# The Alexander-Conway Polynomial

(For In[1] see Setup)

 In[2]:= ?Alexander Alexander[K][t] computes the Alexander polynomial of a knot K as a function of the variable t. Alexander[K, r][t] computes a basis of the r'th Alexander ideal of K in Z[t].
 In[3]:= Alexander::about The program Alexander[K, r] to compute Alexander ideals was written by Jana Archibald at the University of Toronto in the summer of 2005.
 In[4]:= ?Conway Conway[K][z] computes the Conway polynomial of a knot K as a function of the variable z.

The Alexander polynomial ${\displaystyle A(K)}$ and the Conway polynomial ${\displaystyle C(K)}$ of a knot ${\displaystyle K}$ always satisfy ${\displaystyle A(K)(t)=C(K)({\sqrt {t}}-1/{\sqrt {t}})}$. Let us verify this relation for the knot 8_18:

 In[5]:= alex = Alexander[Knot[8, 18]][t] Out[5]=  -3 5 10 2 3 13 - t + -- - -- - 10 t + 5 t - t 2 t t
 In[6]:= Expand[Conway[Knot[8, 18]][Sqrt[t] - 1/Sqrt[t]]] Out[6]=  -3 5 10 2 3 13 - t + -- - -- - 10 t + 5 t - t 2 t t

The determinant of a knot ${\displaystyle K}$ is ${\displaystyle |A(K)(-1)|}$. Hence for 8_18 it is

 In[7]:= Abs[alex /. t -> -1] Out[7]= 45

Alternatively (see The Determinant and the Signature):

 In[8]:= KnotDet[Knot[8, 18]] Out[8]= 45

${\displaystyle V_{2}(K)}$, the (standardly normalized) type 2 Vassiliev invariant of a knot ${\displaystyle K}$ is the coefficient of ${\displaystyle z^{2}}$ in its Conway polynomial:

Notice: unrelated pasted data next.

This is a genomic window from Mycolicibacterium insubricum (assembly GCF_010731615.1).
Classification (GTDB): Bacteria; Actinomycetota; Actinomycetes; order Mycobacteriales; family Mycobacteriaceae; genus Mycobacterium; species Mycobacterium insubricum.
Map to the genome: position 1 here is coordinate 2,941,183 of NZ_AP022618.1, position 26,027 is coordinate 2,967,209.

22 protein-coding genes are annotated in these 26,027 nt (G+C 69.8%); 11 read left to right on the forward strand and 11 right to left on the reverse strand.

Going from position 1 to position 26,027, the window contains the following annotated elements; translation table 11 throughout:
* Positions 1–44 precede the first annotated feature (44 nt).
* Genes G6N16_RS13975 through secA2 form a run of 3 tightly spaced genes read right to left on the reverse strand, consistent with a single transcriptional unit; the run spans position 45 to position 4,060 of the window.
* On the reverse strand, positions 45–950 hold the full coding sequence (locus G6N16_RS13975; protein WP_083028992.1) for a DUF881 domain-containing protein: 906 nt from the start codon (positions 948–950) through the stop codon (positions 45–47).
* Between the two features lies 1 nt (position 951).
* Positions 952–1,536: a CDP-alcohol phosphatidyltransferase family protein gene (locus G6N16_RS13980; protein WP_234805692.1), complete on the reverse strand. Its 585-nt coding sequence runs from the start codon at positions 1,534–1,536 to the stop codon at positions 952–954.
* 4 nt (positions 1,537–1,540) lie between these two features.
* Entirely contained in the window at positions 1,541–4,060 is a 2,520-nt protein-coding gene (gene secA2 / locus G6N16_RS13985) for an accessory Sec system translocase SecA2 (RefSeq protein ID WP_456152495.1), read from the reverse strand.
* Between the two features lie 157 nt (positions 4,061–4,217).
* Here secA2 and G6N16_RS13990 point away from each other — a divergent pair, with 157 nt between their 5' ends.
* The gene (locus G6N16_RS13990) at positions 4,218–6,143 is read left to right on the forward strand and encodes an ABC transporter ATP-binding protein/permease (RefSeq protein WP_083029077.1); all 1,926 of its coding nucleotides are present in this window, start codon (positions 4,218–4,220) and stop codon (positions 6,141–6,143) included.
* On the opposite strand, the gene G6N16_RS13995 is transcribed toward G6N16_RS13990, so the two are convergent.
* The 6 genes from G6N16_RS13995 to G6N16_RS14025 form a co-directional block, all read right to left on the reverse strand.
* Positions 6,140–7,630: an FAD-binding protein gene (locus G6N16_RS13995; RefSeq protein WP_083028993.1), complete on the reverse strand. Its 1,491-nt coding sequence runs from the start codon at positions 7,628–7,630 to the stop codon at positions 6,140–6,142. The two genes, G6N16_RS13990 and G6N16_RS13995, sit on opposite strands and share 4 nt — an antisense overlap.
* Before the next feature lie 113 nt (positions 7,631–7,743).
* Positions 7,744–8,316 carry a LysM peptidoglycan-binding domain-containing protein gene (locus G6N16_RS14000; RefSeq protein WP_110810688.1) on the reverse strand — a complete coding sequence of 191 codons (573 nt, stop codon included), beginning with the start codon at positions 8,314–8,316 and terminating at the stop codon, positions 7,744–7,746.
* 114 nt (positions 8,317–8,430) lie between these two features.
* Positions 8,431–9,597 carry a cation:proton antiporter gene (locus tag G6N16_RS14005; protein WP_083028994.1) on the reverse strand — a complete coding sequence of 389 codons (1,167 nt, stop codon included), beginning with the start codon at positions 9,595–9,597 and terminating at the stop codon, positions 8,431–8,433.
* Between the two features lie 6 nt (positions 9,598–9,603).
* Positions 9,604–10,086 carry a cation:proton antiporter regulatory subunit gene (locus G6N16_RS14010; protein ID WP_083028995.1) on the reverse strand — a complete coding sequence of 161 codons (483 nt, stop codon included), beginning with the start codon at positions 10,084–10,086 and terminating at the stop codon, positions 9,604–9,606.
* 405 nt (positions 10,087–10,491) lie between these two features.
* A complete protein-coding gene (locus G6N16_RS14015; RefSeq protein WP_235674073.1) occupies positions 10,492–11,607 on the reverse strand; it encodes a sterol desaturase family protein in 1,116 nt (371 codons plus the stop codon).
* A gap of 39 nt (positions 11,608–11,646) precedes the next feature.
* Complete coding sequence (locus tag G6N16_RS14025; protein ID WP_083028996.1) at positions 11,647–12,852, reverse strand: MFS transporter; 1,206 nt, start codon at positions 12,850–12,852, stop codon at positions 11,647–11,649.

In[9]:= Coefficient[Conway[Knot[8, 18]][z], z^2] Out[9]= 1

Alternatively (see Finite Type (Vassiliev) Invariants),

 In[10]:= Vassiliev[2][Knot[8, 18]] Out[10]= 1

Sometimes two knots have the same Alexander polynomial but different Alexander ideals. An example is the pair K11a99 and K11a277. They have the same Alexander polynomial, but the second Alexander ideal of the first knot is the whole ring ${\displaystyle {\mathbb {Z} }[t]}$ while the second Alexander ideal of the second knot is the smaller ideal generated by ${\displaystyle 3}$ and by ${\displaystyle 1+t}$:

 In[11]:= {K1, K2} = {Knot[11, Alternating, 99], Knot[11, Alternating, 277]};
 In[12]:= Alexander[K1] == Alexander[K2] Out[12]= True
 In[13]:= Alexander[K1, 2][t] Out[13]= {1}
 In[14]:= Alexander[K2, 2][t] Out[14]= {3, 1 + t}

Finally, the Alexander polynomial attains 551 values on the 802 knots known to KnotTheory:

 In[15]:= Length /@ {Union[Alexander[#]& /@ AllKnots[]], AllKnots[]} Out[15]= {551, 802}`